Dear Galaxy users,

We are happy to announce the release of version 1.6 of the Genomic HyperBrowser,
a analysis web server built on top of Galaxy. This release is a companion to an
article recently published in Nucleic Acids Research, to be included with the
2013 Webserver issue:

   Sandve, Geir K., et al. "The Genomic HyperBrowser: an analysis web server
   for genome-scale data." Nucleic acids research (2013)

To quote the abstract of the article:

    "The Genomic HyperBrowser ( is an open-ended web
    server for the analysis of genomic track data. Through the provision of
    several highly customizable components for processing and statistical
    analysis of genomic tracks, the HyperBrowser opens for a range of genomic
    investigations, related to, e.g., gene regulation, disease association or
    epigenetic modifications of the genome."

In this article, an overview of most of the 42 tools and 83 analyses included 
with the
Genomic HyperBrowser is presented (for the first time) in table form.

The Genomic HyperBrowser will also be presented in the 2013 Galaxy Community
Conference (, in the Training day
workshop titled "Statistical Genome Analysis with Galaxy", and also in a regular

The focus of this release has been on new and revamped tools:

1.  A set of new tools has been added:

   - Visualize track elements relative to anchor regions
   - Create high-resolution map of track distribution along genome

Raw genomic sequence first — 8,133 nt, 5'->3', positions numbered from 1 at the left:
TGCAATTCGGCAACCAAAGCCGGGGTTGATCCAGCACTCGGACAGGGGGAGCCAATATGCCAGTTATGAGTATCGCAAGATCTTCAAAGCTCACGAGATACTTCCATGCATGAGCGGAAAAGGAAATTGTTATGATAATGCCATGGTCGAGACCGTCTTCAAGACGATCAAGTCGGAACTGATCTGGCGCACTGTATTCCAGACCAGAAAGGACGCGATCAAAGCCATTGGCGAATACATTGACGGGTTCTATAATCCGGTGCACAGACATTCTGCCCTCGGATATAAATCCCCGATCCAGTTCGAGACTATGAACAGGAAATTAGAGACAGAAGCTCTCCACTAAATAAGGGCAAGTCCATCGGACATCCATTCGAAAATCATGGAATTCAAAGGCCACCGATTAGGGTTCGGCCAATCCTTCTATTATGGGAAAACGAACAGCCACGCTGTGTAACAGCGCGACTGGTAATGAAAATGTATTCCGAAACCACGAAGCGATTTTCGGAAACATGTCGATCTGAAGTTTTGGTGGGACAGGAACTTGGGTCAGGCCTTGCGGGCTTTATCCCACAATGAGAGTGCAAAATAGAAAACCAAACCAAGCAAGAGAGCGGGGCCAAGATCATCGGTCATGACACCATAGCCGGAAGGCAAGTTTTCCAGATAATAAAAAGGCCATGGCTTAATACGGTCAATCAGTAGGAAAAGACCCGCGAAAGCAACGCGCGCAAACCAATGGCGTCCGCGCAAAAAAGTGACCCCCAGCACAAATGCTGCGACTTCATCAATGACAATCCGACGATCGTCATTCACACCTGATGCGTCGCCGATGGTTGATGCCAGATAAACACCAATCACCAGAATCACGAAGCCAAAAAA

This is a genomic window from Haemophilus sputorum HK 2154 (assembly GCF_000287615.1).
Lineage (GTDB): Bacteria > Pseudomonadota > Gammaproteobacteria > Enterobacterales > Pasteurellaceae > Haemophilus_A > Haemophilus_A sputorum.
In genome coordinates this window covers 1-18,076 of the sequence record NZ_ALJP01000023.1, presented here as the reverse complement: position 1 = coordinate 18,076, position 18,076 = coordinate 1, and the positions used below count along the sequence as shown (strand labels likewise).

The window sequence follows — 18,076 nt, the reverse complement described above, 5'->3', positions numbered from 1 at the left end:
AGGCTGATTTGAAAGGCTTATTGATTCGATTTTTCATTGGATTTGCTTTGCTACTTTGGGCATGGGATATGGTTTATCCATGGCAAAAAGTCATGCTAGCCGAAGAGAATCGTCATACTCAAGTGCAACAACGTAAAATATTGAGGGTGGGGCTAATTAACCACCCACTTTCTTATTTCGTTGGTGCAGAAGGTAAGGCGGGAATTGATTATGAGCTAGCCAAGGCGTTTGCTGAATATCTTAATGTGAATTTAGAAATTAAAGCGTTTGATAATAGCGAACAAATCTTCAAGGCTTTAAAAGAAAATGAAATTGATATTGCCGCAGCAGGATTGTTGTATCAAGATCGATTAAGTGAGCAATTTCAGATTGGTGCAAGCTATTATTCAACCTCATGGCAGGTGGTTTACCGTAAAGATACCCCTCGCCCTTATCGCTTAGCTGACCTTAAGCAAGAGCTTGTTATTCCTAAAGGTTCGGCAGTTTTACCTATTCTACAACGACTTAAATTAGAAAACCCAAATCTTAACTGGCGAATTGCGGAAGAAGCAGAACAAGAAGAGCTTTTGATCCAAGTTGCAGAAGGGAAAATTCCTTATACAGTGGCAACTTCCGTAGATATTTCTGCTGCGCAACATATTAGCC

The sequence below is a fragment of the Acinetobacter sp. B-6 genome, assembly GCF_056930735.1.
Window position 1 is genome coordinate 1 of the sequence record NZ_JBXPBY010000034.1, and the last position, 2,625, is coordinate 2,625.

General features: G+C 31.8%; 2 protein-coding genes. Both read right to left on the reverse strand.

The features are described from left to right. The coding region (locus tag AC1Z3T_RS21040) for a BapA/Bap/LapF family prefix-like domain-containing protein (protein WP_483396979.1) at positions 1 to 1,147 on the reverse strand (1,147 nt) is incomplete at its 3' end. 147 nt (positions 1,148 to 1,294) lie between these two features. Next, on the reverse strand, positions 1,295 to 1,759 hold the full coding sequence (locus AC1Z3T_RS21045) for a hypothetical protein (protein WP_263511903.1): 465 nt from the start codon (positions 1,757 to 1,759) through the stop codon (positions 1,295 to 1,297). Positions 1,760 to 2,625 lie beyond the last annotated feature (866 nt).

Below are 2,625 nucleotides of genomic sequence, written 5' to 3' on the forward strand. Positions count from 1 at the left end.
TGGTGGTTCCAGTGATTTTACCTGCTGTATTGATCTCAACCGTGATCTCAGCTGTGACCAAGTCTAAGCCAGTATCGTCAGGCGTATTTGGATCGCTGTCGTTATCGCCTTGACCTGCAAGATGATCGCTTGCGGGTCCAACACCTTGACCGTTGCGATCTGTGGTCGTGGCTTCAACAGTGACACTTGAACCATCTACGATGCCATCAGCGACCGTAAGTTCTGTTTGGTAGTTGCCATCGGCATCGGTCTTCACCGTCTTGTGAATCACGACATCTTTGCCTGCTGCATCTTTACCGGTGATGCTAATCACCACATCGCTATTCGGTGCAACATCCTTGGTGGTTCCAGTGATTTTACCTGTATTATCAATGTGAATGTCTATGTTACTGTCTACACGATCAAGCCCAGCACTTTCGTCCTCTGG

- Create high-resolution map of multiple track distributions along genome
   - Extract segments where value is greater/less than threshold

2.  A new hypothesis test for 3D-colocalization of genomic elements has been
   added (along with a tool for easier access to the analysis). This hypothesis
   tests checks whether the elements of a genomic track is positioned on the
   DNA (in interphase) closer in 3D than expected by chance. The methodology
   has been published in a separate article:

   Paulsen, Jonas, et al. "Handling realistic assumptions in hypothesis testing
   of 3D co-localization of genomic elements." Nucleic acids research (2013).

   Included with this analysis are readily preprocessed Hi-C datasets for the
   cell lines GM06990, GM12878, hESC, K562, and RWPE1 for human (hg19), in
   addition to cell lines cortex and mEsc for mouse (mm9), all available in
   several resolutions.

3.  The usability of tools has been improved:

   - The structure of the HyperBrowser tools has been rearranged, and renamed
     for easier understanding and use
   - Help text and usage examples (using Galaxy Pages with embedded histories)
     has been added to most tools

4.  Numerous bug fixes and improvements have been made, including the
   fixing of several memory leaks.

We hope you will find the Genomic HyperBrowser and new additions useful. Please
let us know if you experience any problems, need help with your analysis, or
have ideas for new functionality!

For the HyperBrowser team,
Sveinung Gundersen

Sveinung Gundersen, PhD Student, Bioinformatics, Dept. of Tumor Biology, Inst.
for Cancer Research, The Norwegian Radium Hospital, Montebello, 0310 Oslo,

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